3 Calgary buildings up for historic designation

Some places around the world have histories that date back thousands of years but Calgary only became a city in 1894.

Even though it's relatively young, there's not much left from that era, and Heritage Calgary is working hard to preserve what buildings it can.

Three structures are set to be designated as municipal heritage resources by city council.

They include the Dominion Bank — now Teatro Ristorante — which was built in 1911; a home built in Scarboro in 1914, which is still owned by the Moodie family; and the 1913 bungalow-style North Mount Pleasant School.

Josh Traptow is the executive director of Heritage Calgary and says the designation is important for the long-term protection of the structures.

"That means that the property is designated in perpetuity," said Traptow. "It can't be demolished, it can't be significantly altered so for some owners that's a significant thing."

Traptow says the school is city property but the bank and Scarboro home are privately owned and the owners have expressly agreed to the designation as a Municipal Historic Resource.

"It's great to see all of these sites come forward," said Traptow. "Hopefully it will serve as encouragement to other Calgarians to consider designating as municipal heritage resources."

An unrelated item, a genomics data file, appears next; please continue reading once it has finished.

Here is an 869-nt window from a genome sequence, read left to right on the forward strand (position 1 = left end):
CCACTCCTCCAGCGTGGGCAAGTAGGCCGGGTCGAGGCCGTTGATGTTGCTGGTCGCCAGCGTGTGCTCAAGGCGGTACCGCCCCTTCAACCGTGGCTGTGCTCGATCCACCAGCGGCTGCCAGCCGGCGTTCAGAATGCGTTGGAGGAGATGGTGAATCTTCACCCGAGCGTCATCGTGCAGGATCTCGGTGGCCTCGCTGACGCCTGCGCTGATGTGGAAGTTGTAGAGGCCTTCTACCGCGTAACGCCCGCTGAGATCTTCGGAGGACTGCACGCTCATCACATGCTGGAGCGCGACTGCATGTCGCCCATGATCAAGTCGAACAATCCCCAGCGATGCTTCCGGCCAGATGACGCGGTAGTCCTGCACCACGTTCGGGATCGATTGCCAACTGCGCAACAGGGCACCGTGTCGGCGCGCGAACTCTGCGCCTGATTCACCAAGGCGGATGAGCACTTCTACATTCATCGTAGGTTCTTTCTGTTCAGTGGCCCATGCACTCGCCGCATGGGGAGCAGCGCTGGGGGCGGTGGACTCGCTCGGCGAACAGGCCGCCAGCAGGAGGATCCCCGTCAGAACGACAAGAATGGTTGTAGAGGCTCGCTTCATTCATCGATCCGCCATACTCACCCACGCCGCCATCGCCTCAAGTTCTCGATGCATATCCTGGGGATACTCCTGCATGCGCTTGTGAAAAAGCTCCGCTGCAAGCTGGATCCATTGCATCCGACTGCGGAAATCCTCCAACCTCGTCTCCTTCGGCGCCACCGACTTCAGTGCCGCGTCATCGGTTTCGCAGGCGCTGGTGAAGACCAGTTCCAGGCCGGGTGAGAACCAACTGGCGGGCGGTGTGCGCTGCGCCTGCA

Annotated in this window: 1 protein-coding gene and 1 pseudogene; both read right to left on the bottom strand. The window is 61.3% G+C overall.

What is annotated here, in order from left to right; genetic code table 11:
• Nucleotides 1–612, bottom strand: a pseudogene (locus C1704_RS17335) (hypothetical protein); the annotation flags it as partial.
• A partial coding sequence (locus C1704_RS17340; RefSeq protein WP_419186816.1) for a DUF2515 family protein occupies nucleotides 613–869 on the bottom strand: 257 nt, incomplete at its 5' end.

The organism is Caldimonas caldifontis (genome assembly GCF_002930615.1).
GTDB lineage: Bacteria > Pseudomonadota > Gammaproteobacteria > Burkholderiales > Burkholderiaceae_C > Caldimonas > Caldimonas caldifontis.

The properties listed in the report to city council were built in the early 1900s, during Calgary's pre-First World War boom period.

In 1906, Calgary's population was almost 12,000, but by 1911 it had ballooned to 43,704.

According to Heritage Caglary's report to council, "The (North Mount Pleasant) school represents an architectural response to Calgary’s most prolific period of growth when school enrollment tripled. The Calgary School Board instigated an ambitious program to build large sandstone schools to accommodate the population growth, but construction of the elaborate structures could not keep pace with the growth.

"Beginning in 1910, the Calgary School Board adopted a policy to erect economical, two-room, wood-frame schools, or ‘cottage’ schools, which could be converted to residential use when their educational use became redundant."

Traptow's research on the the Dominion Bank found it's highly valued as an intact and rare example in Calgary of an Edwardian-era temple bank built in the exuberantly ornate, Beaux Arts style.

"It's just a magnificent example of other banks on Stephen Avenue," said Traptow. "It's not often you use terra cotta tile on a building, so the craftsmanship that they would have used to build that building was magnificent and knowing that all those tiles were placed by hand."

The Scarboro home was built by J. Frank Moodie, an entrepreneur and self-taught geologist who helped develop the Drumheller coal field and Turner Valley oil field.

Traptow says it's the first house to be designated in the community.

"The Scarboro United Church is also designated," said Traptow. "But this is the first residential home so we're hoping that this will encourage other property (owners) in Scarboro to come forward with municipal heritage designation to help protect the look of the neighbourhood."

It is expected city council will make the final decision on the historic designations July 26.